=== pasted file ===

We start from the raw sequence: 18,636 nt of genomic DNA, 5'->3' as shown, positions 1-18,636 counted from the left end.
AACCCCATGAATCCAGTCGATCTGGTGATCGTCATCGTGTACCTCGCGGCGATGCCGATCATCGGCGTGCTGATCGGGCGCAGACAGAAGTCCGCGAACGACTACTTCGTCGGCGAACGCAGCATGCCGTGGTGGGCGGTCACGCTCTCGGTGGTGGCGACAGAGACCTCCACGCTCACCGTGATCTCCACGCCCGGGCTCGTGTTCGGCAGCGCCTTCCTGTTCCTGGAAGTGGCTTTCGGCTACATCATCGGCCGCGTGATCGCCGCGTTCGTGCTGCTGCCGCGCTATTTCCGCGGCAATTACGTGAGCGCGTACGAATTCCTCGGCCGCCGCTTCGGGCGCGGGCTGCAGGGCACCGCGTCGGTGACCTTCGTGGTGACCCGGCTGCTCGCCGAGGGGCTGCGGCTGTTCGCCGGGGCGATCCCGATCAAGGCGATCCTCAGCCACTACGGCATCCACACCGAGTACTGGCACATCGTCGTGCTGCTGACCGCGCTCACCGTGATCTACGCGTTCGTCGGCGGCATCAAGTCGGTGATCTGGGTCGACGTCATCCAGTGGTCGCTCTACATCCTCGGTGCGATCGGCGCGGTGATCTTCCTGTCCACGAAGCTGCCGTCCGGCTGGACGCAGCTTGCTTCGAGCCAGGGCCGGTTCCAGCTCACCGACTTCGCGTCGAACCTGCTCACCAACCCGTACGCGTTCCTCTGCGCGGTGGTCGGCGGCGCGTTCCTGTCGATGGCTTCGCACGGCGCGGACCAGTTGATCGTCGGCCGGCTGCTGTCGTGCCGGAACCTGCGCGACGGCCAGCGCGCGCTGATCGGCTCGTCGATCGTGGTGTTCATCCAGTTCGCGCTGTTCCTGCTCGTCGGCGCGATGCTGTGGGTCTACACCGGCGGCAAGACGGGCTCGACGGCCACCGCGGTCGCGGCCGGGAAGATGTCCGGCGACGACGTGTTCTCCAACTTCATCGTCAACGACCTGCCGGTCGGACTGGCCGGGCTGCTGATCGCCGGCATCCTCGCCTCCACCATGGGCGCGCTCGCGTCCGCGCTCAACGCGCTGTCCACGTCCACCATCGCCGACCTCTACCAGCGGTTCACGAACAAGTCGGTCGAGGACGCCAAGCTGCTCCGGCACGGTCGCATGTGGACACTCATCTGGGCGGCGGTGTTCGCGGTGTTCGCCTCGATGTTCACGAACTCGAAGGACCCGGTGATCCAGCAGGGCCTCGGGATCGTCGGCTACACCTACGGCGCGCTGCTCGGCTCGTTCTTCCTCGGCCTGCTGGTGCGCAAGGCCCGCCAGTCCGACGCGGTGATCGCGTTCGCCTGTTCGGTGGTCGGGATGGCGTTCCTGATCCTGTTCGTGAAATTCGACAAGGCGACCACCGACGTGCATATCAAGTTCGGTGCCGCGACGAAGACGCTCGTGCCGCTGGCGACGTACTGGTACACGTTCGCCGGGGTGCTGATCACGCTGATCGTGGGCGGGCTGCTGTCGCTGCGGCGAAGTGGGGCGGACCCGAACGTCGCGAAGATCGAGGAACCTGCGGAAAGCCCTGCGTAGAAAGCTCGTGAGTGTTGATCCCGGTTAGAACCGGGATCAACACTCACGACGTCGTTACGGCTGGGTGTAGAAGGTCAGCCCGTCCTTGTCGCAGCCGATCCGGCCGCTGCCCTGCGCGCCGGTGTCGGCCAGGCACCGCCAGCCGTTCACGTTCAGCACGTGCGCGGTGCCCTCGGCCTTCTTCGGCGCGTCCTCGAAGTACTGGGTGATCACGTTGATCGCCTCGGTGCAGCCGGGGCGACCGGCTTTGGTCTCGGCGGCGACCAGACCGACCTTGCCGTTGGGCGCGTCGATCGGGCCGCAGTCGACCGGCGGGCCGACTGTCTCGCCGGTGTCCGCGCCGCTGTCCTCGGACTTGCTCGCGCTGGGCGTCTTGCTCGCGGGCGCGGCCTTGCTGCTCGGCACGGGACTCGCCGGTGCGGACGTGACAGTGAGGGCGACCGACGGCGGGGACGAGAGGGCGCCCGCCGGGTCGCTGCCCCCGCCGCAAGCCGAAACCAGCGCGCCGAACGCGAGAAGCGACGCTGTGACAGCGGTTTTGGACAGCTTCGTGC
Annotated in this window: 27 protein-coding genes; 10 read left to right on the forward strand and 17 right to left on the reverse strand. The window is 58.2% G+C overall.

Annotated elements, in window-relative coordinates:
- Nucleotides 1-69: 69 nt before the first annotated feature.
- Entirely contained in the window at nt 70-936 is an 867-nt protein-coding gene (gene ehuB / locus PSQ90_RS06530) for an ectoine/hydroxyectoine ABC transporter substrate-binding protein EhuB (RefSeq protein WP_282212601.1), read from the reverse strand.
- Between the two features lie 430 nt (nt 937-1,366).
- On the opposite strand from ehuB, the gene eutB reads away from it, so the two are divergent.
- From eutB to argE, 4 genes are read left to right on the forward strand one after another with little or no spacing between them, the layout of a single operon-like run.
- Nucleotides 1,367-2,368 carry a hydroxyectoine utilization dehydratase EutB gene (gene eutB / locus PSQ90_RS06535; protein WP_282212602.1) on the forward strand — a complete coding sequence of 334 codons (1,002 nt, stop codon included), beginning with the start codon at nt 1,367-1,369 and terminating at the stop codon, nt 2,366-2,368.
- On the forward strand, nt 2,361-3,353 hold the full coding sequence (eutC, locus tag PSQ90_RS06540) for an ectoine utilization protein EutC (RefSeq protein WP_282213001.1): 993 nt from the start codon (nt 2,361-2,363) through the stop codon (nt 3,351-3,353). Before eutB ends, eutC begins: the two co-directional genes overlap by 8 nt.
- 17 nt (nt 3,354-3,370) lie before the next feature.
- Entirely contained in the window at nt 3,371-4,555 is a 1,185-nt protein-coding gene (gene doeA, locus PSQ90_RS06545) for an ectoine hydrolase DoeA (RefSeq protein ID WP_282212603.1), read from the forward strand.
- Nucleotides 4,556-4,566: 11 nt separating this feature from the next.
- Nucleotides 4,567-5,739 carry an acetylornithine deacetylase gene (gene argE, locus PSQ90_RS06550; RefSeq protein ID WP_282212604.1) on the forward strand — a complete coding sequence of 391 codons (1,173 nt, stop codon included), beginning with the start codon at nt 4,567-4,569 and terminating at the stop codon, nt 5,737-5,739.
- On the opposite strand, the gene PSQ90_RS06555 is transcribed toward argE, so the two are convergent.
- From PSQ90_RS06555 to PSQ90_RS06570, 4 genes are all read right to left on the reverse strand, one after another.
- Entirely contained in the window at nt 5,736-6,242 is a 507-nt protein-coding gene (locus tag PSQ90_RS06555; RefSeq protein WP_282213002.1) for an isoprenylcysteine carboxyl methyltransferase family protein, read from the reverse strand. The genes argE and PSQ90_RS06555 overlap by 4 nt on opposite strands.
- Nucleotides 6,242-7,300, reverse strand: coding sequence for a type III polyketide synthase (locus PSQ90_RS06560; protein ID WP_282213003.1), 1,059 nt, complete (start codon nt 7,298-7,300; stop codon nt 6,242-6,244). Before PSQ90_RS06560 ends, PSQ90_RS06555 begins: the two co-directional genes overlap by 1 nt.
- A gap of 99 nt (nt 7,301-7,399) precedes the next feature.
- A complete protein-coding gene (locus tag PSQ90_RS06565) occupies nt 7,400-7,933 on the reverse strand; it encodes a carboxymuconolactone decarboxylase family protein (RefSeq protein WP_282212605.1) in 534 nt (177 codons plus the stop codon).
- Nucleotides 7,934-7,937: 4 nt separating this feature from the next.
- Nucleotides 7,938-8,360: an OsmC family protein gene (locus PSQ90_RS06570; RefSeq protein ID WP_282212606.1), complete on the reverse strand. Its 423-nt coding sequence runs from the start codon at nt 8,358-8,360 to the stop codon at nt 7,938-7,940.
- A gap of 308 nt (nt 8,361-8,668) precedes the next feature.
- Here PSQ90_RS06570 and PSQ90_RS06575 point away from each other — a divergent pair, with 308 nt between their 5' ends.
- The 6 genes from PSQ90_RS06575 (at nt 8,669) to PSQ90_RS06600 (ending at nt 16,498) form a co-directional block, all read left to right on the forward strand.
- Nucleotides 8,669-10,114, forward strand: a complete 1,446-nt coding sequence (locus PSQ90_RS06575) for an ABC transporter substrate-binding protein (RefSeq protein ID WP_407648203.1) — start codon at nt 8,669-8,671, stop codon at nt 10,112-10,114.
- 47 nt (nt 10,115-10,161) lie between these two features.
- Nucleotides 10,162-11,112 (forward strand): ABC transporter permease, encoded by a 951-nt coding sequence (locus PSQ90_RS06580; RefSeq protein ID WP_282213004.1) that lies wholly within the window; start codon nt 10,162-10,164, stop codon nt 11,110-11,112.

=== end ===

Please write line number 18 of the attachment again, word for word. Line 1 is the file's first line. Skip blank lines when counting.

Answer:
- Entirely contained in the window at nt 5,736-6,242 is a 507-nt protein-coding gene (locus tag PSQ90_RS06555; RefSeq protein WP_282213002.1) for an isoprenylcysteine carboxyl methyltransferase family protein, read from the reverse strand. The genes argE and PSQ90_RS06555 overlap by 4 nt on opposite strands.